Got enough of my own, Poured a full glass of haterade
Gonna drink it on down, there’s a whole ‘nother pitcher I made

All the things I wanna see
All the things I’ll never be
All the praise they say of me
Should be cause for revelry
But because I don’t believe
It’s a joy I don’t receive
It’s a faded memory
Like a haunting melody
Of an opportunity
That’s forever out of reach
And the voices whisperin’
Like a spreading malady
I don’t think I can be free
From the voice inside of me
From the weak and desperate plea
For a lifeline on this sea
Of shifting anxiety
Crippling fears and then worry
What if everyone could see
What I keep inside of me
What I never will release
All the truth I won’t repeat
All the doubts that never cease
All the foes I can’t defeat
No one knows this side of me
But it shows up when I sleep
Voices rising from the deep
All the secrets that I keep
All the darkness starts to creep
Up in my soul into a heap
Of regrets that make me weep
Choking out the air I breathe
Keeping out the Voice I need
While doubt plants another seed
Of depression over deeds
And mistakes that make me bleed
In a way you’ll never see
Pouring out internally
Over all the parts of me

Tell me
How do I tune out the voices when I’m the one speaking?
How do I push out these thoughts when I’m the one thinking?
How do I find the peace I say that I’m seeking
When I keep diving into the pit, now it feels like I’m sinking
Got a comf’table spot sitting pretty up under this shade
That I throw at myself, I don’t need you to pile on the hate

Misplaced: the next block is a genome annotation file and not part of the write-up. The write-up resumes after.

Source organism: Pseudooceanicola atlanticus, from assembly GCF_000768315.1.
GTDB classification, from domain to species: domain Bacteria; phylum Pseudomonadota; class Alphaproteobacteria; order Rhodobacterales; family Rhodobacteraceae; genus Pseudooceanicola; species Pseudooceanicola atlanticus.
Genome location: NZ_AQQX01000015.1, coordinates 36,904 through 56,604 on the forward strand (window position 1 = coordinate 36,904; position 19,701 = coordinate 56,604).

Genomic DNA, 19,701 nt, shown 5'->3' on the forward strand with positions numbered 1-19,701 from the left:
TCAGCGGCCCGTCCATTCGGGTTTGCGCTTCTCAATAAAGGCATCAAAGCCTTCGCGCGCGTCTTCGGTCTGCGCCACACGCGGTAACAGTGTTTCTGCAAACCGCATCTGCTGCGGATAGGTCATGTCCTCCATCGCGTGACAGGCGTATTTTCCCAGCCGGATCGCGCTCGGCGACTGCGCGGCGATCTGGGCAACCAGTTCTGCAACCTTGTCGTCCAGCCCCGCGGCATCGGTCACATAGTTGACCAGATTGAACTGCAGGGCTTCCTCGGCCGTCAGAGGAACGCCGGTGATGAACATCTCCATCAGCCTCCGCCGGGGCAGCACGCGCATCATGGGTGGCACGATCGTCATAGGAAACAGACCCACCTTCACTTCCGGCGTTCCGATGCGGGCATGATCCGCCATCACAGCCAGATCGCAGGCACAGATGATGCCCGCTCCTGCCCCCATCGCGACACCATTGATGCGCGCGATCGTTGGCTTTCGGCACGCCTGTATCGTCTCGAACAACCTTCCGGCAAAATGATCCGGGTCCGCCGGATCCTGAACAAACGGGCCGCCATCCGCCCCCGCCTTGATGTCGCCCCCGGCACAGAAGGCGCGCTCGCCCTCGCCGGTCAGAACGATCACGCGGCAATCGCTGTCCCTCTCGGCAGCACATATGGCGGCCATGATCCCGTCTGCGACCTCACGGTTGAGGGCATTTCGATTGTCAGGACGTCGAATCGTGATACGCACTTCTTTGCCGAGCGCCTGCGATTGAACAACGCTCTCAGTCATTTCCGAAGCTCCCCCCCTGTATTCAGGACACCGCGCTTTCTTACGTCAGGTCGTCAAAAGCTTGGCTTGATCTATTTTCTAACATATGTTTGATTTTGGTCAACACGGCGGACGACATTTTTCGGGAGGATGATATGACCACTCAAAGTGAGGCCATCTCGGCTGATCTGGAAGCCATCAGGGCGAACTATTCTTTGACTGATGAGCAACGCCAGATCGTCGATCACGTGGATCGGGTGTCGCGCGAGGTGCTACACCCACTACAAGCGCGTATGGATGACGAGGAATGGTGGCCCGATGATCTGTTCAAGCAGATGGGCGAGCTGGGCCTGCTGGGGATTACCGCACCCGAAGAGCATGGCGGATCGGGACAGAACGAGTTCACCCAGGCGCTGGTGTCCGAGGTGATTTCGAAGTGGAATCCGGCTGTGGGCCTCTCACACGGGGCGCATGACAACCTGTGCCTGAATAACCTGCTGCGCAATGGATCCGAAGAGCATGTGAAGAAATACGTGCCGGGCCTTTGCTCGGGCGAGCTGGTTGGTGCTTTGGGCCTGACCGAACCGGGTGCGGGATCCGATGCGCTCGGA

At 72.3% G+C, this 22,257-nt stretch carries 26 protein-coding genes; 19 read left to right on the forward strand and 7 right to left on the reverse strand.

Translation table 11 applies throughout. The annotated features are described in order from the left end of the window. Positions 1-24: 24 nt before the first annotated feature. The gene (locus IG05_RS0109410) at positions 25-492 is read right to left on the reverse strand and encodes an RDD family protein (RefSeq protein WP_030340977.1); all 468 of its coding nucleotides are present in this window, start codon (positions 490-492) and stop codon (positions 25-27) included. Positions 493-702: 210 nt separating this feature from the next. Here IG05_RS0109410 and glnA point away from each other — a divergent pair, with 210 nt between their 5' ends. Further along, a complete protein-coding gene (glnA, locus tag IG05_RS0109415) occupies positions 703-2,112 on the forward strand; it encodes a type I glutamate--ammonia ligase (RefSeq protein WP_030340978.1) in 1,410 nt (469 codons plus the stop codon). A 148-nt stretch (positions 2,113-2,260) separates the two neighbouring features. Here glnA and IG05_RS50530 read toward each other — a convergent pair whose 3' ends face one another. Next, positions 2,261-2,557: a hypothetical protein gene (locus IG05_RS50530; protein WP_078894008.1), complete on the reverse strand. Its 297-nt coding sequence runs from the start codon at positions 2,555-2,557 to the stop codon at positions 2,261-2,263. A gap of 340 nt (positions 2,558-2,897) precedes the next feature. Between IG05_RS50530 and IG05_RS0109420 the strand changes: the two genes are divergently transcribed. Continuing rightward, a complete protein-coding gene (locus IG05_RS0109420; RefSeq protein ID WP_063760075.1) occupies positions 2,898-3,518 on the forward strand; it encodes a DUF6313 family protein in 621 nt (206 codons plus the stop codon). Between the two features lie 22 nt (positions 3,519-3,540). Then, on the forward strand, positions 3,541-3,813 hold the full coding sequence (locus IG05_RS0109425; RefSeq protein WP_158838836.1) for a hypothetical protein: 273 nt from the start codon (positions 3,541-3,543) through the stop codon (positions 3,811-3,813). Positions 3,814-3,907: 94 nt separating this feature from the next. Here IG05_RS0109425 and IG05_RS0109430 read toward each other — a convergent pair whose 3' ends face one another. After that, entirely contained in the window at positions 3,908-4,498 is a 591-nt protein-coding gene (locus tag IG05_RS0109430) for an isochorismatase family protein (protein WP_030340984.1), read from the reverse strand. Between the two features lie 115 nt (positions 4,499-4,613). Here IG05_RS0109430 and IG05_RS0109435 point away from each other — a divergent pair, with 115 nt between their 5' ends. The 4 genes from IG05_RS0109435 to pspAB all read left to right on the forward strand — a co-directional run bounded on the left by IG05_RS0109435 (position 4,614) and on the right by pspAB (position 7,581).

Got enough of my own, Poured a full glass of haterade
Gonna drink it on down, there’s a whole ‘nother pitcher I made

Headphones

Here’s another spoken word style poem I wrote over the last few days… thinking of the tape or the playlist that often goes on in the back of our minds, calling out our failures and playing off our doubts. This one has a decidedly Christian bent — while acknowledging the negative thoughts that sparked the idea for the poem, I didn’t want to wallow in them.

HEADPHONES

Shut all the voices out, I’m trying to tune in
Turn up the volume loud, the music is boomin’
Drownin’ the fear and doubt beneath all the rhythm
Bobbing my head unbowed by my inner schism
So long as I lock on the sound I don’t mind the prison
And the feeling of coming unbound like light in a prism
When the beat is starting to pound against the system
I feel like I can rebound –  I will not be a victim

 

 

 

 

 

 

Put the phones in, Try to home in
On the feelings and the voices that keep dronin’
All the echoing whispers condoning
Condemning thoughts I’m alone in
Awash in a well of emotion
Where I wade with the weight of the burden
And the heaviness hurts ‘til I’m groaning
But I keep it inside like I’m owning
All the pain that I hide when I’m hurtin’

So many voices, so many words
So many streams of empty air
Saying the same old things that I’ve heard
There ain’t nothin’ new out there
Under the sun, feel like I’m done
Broken down in disrepair
Thoughts that I shun come back and run
All through my head and leave me bare
Without a prayer,
Carry the care you wouldn’t dare reveal and share
All that you bear, ditch the despair
Don’t let ‘em see the wear and tear
Don’t let it scare the unaware
Wouldn’t be fair—not their nightmare

Just turn up the music and sway to the beat
Try to confuse all the voices that speak
Drown them in tunes that you put on repeat
Try to refuse to believe their deceit
All the abuse ‘cause they see you as weak
All the excuses you make for defeat
All the regrets leaving you incomplete